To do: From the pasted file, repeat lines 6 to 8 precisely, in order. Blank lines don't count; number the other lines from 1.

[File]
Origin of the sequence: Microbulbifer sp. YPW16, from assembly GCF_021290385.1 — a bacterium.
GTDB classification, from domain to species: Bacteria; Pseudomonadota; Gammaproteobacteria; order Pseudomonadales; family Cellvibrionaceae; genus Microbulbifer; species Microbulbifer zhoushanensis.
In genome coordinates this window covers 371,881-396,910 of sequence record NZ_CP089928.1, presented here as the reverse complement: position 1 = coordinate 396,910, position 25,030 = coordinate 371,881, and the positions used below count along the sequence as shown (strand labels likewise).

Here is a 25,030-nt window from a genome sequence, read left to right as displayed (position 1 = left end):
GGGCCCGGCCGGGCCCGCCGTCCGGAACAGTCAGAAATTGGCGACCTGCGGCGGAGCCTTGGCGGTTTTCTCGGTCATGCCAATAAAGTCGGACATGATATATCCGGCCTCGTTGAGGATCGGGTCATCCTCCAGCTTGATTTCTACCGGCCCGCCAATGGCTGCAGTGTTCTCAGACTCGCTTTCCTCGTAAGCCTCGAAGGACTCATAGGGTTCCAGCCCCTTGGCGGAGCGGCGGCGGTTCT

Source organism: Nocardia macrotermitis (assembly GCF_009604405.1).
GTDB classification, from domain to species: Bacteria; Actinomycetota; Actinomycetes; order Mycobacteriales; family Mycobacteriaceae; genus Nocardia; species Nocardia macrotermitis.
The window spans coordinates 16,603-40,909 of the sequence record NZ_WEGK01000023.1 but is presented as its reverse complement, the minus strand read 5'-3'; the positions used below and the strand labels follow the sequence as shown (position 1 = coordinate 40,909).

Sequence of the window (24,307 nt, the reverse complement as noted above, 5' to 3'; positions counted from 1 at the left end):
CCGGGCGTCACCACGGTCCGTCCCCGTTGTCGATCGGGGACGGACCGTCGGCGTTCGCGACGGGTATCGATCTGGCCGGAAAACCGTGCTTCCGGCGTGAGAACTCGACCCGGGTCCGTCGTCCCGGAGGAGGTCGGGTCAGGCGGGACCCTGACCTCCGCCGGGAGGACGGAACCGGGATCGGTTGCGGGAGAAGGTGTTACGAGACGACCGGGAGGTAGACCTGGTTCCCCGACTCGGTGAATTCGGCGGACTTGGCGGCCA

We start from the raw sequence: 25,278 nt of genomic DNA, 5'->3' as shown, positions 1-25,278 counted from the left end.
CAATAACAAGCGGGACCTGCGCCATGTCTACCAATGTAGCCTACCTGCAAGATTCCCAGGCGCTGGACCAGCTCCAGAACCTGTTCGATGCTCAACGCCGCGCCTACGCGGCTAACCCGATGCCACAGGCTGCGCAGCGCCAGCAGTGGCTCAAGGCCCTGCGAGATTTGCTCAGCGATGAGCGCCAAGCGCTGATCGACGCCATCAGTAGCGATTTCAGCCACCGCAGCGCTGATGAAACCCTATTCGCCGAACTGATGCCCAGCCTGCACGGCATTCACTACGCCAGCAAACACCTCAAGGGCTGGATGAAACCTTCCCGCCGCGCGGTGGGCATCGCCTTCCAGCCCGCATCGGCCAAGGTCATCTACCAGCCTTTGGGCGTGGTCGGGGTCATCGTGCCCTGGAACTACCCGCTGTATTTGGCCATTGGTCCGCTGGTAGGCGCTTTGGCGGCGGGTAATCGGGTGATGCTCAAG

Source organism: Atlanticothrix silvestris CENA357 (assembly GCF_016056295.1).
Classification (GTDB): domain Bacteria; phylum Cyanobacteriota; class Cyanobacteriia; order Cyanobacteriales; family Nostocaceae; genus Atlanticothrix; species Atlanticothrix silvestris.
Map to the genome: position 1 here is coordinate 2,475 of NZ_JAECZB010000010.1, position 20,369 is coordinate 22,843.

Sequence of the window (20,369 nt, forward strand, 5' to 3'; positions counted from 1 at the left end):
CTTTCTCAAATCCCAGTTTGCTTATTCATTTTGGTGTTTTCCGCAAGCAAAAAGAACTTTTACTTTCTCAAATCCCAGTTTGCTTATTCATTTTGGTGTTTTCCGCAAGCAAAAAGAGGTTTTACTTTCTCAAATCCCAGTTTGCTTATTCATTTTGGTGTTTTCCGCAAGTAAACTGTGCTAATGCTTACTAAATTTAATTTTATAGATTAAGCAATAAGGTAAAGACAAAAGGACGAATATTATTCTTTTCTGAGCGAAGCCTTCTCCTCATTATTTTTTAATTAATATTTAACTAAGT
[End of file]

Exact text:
Source organism: Nocardia macrotermitis (assembly GCF_009604405.1).
GTDB classification, from domain to species: Bacteria; Actinomycetota; Actinomycetes; order Mycobacteriales; family Mycobacteriaceae; genus Nocardia; species Nocardia macrotermitis.
The window spans coordinates 16,603-40,909 of the sequence record NZ_WEGK01000023.1 but is presented as its reverse complement, the minus strand read 5'-3'; the positions used below and the strand labels follow the sequence as shown (position 1 = coordinate 40,909).